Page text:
drummhomewellesley The Drumm family's $2 million home in Wellesley, Massachusetts. Source: Google Maps

In a statement to the court on 13 November, Drumm pleaded “The last six years or so have been very difficult for me,” and concluded:

I’m asking the Court to let me out on bail on whatever conditions, restrictions, no matter how severe they have to be, so that I can be with my family, first of all, so that I can work and support my family, and that I can get through in an effective way this whole legal quagmire that I’m in…
I’ve had 33 days in jail to think about it, there is no way on earth I can do that from a jail cell, it’s too complex a matter, hence, I’m beseeching the Court.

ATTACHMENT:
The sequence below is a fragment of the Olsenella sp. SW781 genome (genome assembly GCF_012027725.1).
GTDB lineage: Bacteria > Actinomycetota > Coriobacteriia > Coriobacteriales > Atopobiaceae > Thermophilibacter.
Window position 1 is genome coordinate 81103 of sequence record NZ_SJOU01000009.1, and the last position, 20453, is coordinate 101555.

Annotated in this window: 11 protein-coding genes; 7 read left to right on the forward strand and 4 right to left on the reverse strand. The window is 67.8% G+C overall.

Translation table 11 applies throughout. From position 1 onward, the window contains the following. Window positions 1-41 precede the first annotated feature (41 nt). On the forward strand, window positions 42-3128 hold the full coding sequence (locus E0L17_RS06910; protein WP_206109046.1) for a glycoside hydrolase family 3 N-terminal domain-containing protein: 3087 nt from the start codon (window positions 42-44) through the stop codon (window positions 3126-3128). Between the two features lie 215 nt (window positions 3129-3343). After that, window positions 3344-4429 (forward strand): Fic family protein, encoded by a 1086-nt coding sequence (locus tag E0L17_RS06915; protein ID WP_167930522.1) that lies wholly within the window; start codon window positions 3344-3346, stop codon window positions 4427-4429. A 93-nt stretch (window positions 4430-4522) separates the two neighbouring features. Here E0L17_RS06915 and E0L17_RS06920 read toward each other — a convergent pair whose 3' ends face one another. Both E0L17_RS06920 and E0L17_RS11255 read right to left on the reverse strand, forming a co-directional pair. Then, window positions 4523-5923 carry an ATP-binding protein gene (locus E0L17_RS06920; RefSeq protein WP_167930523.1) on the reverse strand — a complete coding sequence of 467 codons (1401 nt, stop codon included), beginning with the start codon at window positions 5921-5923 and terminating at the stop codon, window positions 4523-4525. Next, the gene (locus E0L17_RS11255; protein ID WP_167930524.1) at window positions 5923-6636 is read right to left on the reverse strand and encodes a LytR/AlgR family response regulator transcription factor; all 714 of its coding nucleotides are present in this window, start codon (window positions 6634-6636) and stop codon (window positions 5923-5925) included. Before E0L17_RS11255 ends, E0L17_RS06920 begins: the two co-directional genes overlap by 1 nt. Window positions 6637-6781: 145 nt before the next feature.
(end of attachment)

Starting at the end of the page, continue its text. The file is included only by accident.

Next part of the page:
However, US Attorney Amy Burkart, who is acting on behalf of the Irish government, was having none of it:

The [prison] situation is resolved…He has had full access to counsel.

Criticising the rationale behind the bail request from Drumm’s lawyer, Burkart added:

What strikes me about both his argument and Mr. Drumm’s statements is that they both seem to think that the regular rules don’t apply to him and don’t apply to this case.

Originally published 7.15am. Due to ongoing legal proceedings, comments for this article have been closed.

Read: David Drumm has been denied bail by a US judge>

Read: David Drumm’s bankruptcy appeal has been rejected>

Read: Drumm’s $4m Cape Cod mansion sold to pay off creditors>

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Dan MacGuill